During the game, the pieces are not moved. They are only placed on the board, one player at a time. However, there is a certain “notion” of movement, since the stones are eventually placed “in line” to increase a player's dominance over a certain region of the board.

The pieces can be captured, if they are completely surrounded by the opponent's pieces, so the game must be done in order to obtain the maximum territory for itself, and at the same time position itself in order to defend itself (preventing it from being captured).

The fascinating game of go in Japanese culture

Go Game Terms in Japanese

Below we list some terms related to Go:

  • 囲碁 (いご) = Go (A board game based on conquering territory);
  • 碁 (ご) = Go;
  • 碁石 (ごいし) = Go Stones;
  • 碁盤 (ごばん) = Go board;
  • 碁笥 (ごけ) = Cumbucas where the Go stones are. Also called ごす;
  • コミ = Komi's Rule. Extra score given to a beginner's white stones. It is usually 6.5 or 5.5.
  • こみだし = Komi's Rule. Extra score given to a beginner's white stones. It is usually 6.5 or 5.5.
  • 神の一手 (かみのいって) = God's move;
  • 先手 (せんて) = Initiative (It is the act of maintaining initiative in the game without having to respond to an enemy attack;
  • 後手 (ごて) = According to Lance, it is the act of not maintaining the initiative. The opponent does not need to respond to a move;
  • ヒカルの碁 (ひかるのご) = Anime that further popularized the game of Go in modernity;
The fascinating game of go in Japanese culture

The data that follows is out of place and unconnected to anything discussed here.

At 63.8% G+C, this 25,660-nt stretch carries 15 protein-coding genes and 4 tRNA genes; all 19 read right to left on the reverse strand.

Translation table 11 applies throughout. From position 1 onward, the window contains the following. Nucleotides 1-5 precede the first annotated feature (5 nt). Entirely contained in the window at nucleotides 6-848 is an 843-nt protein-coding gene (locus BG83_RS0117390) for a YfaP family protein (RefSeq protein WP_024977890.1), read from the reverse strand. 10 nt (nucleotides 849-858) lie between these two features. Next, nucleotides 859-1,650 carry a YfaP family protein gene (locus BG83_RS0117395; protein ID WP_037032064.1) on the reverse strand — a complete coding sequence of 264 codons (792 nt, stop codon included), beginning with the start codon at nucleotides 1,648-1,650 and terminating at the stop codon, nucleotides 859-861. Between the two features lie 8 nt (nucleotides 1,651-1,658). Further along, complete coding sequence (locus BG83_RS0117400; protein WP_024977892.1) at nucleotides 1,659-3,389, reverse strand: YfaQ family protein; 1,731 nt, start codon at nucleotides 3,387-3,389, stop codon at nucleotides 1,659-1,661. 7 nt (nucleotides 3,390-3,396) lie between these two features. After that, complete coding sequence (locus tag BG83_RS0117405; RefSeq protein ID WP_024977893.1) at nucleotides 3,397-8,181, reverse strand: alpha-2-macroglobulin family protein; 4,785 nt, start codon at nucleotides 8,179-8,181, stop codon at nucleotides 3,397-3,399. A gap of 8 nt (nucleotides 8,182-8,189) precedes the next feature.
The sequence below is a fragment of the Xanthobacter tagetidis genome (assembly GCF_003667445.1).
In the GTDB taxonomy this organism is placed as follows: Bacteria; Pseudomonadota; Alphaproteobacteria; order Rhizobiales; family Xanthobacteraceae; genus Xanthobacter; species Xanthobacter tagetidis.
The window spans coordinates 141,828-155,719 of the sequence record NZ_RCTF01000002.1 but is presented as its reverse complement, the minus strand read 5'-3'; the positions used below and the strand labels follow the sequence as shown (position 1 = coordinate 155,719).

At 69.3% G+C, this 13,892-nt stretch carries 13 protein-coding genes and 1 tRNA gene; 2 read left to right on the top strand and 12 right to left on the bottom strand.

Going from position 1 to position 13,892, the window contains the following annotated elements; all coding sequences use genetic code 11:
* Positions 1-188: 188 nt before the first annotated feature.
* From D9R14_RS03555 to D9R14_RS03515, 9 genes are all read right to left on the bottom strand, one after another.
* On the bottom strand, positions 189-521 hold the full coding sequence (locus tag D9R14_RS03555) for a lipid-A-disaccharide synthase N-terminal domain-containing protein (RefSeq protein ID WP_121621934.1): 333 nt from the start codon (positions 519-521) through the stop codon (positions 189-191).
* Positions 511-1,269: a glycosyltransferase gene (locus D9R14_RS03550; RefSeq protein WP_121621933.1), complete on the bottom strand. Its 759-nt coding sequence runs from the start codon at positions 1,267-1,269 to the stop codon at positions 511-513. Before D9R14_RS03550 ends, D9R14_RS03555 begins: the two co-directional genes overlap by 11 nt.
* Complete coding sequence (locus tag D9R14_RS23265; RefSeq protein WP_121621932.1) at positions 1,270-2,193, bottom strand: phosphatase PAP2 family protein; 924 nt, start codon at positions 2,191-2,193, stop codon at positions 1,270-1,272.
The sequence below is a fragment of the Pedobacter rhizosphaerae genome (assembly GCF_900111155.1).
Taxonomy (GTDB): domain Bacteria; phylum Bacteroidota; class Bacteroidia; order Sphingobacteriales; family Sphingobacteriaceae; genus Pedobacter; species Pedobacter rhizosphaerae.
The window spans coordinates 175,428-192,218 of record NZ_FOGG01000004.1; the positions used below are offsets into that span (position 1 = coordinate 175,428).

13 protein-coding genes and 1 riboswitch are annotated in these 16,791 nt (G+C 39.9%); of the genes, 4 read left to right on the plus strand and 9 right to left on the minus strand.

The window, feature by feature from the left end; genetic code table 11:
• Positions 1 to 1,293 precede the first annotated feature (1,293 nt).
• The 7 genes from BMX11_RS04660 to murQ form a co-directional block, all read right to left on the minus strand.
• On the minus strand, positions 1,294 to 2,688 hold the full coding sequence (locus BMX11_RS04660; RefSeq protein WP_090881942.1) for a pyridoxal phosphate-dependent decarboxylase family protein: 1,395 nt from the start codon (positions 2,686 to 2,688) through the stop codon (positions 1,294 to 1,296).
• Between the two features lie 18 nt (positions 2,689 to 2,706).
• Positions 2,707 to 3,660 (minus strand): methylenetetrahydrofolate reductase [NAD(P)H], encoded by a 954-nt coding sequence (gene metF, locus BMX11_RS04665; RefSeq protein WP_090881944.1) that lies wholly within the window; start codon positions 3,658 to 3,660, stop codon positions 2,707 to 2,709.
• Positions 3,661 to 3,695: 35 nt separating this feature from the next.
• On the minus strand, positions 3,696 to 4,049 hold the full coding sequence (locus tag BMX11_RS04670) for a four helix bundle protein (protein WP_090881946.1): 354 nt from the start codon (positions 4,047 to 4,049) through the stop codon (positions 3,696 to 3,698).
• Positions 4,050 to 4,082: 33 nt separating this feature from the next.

Where to buy a Go board?

I want to end this article by recommending some original Go boards that can be found for sale on Amazon Brazil, in addition to some game-related products. Some of the products have free shipping for members of Amazon Prime.

Different types of Go

In addition to traditional Go, there are many different ways to play with the black and white Go board or pieces, as well as modified boards and modified rules. See below for different ways to play Go:

Gomoku [五目] - also known as Gobang, is a strategic board game on a slightly modified Go board (15×15 intersections). However, unlike go, once the pieces are placed they cannot be moved or removed from the board.

Renju [連珠] – Similar to Gomoku, the difference is in the rules that weaken the advantages for the first player (Black) by adding special restrictions for those with black pieces.

Irensei -囲連星

Using the GO board the object of the game is to place seven stones in a row of their color. In addition, they can capture and eliminate enemy stones in the same way as in Go.

  • The win condition is to have seven tiles in a row, vertically, diagonally, or horizontally, only if all those tiles are inside the central 15×15 square and not 19×19.
  • To maintain balance, the starting player (black) cannot place 8 stones in a row, otherwise they lose.
  • Capturing diagonally is considered a victory.

Renju or Gomoku- 連珠

Renju or Gomoku is a game that uses the GO board and had its origins lost in the Heian period.

The full name of the game would be "Gomoku Narabe", which would mean something like "put five in a row". Despite sounding the same, "Go" from the game Go and "Go" from Gomoku are written in Japanese with different ideograms. If in the first "Go" is the name of the game, in the second it means "5". The name Renju refers to a more professional version where people dedicated themselves to the game.

The board should only use 15×15. The objective is not the conquest of territories, as in Go, but the simple formation of a “string of pearls”, that is, the placement of 5 pieces in lines.

Ninuki-renju is another version of Renju but you must join the pieces vertically and the game starts with white pieces.

Where can I play?

I hope that you enjoyed. The GO Board and pieces opens up opportunities for different strategies and different game styles, also use your imagination and create your own versions of the game.

I wrote an article about Japanese games that is available on another site that I author,click here to read.